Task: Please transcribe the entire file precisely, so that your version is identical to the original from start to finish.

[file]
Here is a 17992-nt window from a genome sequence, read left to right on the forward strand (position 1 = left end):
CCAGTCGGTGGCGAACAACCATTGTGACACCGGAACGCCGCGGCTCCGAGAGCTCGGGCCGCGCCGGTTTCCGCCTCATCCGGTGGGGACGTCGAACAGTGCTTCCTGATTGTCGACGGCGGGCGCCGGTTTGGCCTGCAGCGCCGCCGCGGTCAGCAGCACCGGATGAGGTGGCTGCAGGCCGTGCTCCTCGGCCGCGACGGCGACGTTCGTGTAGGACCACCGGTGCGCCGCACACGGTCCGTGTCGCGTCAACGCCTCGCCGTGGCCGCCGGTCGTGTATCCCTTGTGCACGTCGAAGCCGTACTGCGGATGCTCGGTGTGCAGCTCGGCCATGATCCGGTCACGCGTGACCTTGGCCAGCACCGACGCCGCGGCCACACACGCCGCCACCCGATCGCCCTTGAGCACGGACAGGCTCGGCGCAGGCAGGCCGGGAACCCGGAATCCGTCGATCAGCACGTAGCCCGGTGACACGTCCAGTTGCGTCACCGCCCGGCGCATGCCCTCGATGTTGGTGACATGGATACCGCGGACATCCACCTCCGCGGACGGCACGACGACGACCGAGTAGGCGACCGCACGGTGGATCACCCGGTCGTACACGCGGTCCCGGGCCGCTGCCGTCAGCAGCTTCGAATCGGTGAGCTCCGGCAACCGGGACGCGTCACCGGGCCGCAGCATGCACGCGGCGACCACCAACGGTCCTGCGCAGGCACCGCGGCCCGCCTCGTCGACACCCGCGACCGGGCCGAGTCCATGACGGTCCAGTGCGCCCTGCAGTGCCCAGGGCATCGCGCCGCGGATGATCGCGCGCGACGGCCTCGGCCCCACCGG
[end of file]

Here is a 17992-nt window from a genome sequence, read left to right on the forward strand (position 1 = left end):
CCAGTCGGTGGCGAACAACCATTGTGACACCGGAACGCCGCGGCTCCGAGAGCTCGGGCCGCGCCGGTTTCCGCCTCATCCGGTGGGGACGTCGAACAGTGCTTCCTGATTGTCGACGGCGGGCGCCGGTTTGGCCTGCAGCGCCGCCGCGGTCAGCAGCACCGGATGAGGTGGCTGCAGGCCGTGCTCCTCGGCCGCGACGGCGACGTTCGTGTAGGACCACCGGTGCGCCGCACACGGTCCGTGTCGCGTCAACGCCTCGCCGTGGCCGCCGGTCGTGTATCCCTTGTGCACGTCGAAGCCGTACTGCGGATGCTCGGTGTGCAGCTCGGCCATGATCCGGTCACGCGTGACCTTGGCCAGCACCGACGCCGCGGCCACACACGCCGCCACCCGATCGCCCTTGAGCACGGACAGGCTCGGCGCAGGCAGGCCGGGAACCCGGAATCCGTCGATCAGCACGTAGCCCGGTGACACGTCCAGTTGCGTCACCGCCCGGCGCATGCCCTCGATGTTGGTGACATGGATACCGCGGACATCCACCTCCGCGGACGGCACGACGACGACCGAGTAGGCGACCGCACGGTGGATCACCCGGTCGTACACGCGGTCCCGGGCCGCTGCCGTCAGCAGCTTCGAATCGGTGAGCTCCGGCAACCGGGACGCGTCACCGGGCCGCAGCATGCACGCGGCGACCACCAACGGTCCTGCGCAGGCACCGCGGCCCGCCTCGTCGACACCCGCGACCGGGCCGAGTCCATGACGGTCCAGTGCGCCCTGCAGTGCCCAGGGCATCGCGCCGCGGATGATCGCGCGCGACGGCCTCGGCCCCACCGG